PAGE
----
How the COVID-19 pandemic and machine learning delivered insights into adolescent mental health

View from behind of person in hoodie with head on desk with pile of papers next to them
View from behind of person in hoodie with head on desk with pile of papers next to them

A paper from SRI and the Adolescent Brain Cognitive Development Study® delivers important insights into the pandemic’s impact on adolescents

“The (published) paper works within a broad picture of the pandemic to inform people about certain lifestyle and psychosocial behaviors. It is well-known that in terms of mental health, the pandemic put a large burden on adults, but it impacted adolescents too; as such, some adolescents are at greater risk to mental health issues than ever before.” — Orsolya Kiss, Post-Doctoral Fellow, SRI International

Many adults remember what it is like to be a sensitive adolescent; physical and emotional changes, as well as societal pressures during adolescence, often result in dark moods and other psychological problems.

A multiauthor collaborative paper from SRI and the Adolescent Brain Cognitive Development (ABCD) Study® has delivered important insights into the impact of the COVID-19 pandemic on adolescents.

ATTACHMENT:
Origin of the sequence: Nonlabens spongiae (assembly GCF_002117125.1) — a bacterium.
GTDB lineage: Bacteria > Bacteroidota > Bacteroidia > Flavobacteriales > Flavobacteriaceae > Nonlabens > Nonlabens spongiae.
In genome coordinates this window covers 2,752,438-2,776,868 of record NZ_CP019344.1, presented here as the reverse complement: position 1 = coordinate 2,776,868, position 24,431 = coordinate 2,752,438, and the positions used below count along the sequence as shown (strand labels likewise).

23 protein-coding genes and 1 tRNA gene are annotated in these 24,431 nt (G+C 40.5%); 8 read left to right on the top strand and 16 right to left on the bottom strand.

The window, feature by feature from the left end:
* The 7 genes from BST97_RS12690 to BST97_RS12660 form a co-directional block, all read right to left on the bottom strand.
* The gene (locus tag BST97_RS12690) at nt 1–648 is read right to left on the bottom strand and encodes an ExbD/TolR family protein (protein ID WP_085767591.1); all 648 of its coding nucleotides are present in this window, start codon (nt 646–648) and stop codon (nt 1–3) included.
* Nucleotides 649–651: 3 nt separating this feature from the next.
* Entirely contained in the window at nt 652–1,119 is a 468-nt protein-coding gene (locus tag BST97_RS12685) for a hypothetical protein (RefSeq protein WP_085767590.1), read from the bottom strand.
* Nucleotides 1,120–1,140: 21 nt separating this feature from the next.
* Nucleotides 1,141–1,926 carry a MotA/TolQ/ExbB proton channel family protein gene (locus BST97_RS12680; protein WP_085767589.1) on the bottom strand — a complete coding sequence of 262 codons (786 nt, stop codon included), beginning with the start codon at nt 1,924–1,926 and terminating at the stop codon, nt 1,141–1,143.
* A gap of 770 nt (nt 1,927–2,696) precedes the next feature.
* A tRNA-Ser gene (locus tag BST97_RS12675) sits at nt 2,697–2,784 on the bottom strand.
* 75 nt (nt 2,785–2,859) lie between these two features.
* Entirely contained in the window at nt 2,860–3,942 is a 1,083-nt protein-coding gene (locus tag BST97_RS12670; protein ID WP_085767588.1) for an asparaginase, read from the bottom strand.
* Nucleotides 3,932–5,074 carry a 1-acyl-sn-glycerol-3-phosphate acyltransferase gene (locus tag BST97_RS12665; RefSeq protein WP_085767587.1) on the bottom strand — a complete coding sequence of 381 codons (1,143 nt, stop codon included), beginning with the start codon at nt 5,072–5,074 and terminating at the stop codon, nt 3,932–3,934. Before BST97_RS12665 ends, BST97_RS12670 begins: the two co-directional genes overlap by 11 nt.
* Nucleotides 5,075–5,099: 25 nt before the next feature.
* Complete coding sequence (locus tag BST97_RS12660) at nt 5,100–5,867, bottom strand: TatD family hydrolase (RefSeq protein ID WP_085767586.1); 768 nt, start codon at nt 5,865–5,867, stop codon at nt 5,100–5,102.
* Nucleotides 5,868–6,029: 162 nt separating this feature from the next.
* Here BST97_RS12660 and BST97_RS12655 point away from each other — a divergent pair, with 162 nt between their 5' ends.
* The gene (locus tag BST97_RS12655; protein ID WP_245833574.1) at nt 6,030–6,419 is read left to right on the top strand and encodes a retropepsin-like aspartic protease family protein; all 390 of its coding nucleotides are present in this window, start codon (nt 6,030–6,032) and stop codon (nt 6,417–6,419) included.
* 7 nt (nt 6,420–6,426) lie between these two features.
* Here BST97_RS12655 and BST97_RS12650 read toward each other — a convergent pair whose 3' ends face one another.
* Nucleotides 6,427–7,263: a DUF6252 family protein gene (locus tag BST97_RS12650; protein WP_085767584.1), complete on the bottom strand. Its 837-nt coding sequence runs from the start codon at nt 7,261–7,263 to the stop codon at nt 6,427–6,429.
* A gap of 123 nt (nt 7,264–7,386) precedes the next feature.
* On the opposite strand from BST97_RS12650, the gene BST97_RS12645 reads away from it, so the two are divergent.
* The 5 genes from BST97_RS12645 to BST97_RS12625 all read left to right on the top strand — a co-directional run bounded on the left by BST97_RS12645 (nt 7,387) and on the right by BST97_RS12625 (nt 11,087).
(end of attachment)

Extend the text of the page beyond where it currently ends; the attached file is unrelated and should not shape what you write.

The ABCD of adolescent brains

The ABCD Study® is a large, long-term study of brain development and child health in the United States. Funding from the National Institutes of Health (NIH) allows researchers to focus on adolescent development and neuroscience. The ABCD Research Consortium works across 21 research sites, one of which is based at SRI International. Researchers look at biological and behavioral development throughout adolescence and into young adulthood.

The research uses state-of-the-art technology such as machine learning (ML) to explore how various activities and events shape brain development and impact social, behavioral, academic and health outcomes, among others. The results of the ABCD Study® offer practical help to promote child and adolescent well-being across society.

The COVID-19 supplemental study on adolescent mental health

“The Pandemic’s Toll on Young Adolescents…” stated “maintenance of daily routines, healthy behaviors and engaging in social exchange are advocated to help adolescents cope with stress during the pandemic but there is little research showing what behaviors are most effective.”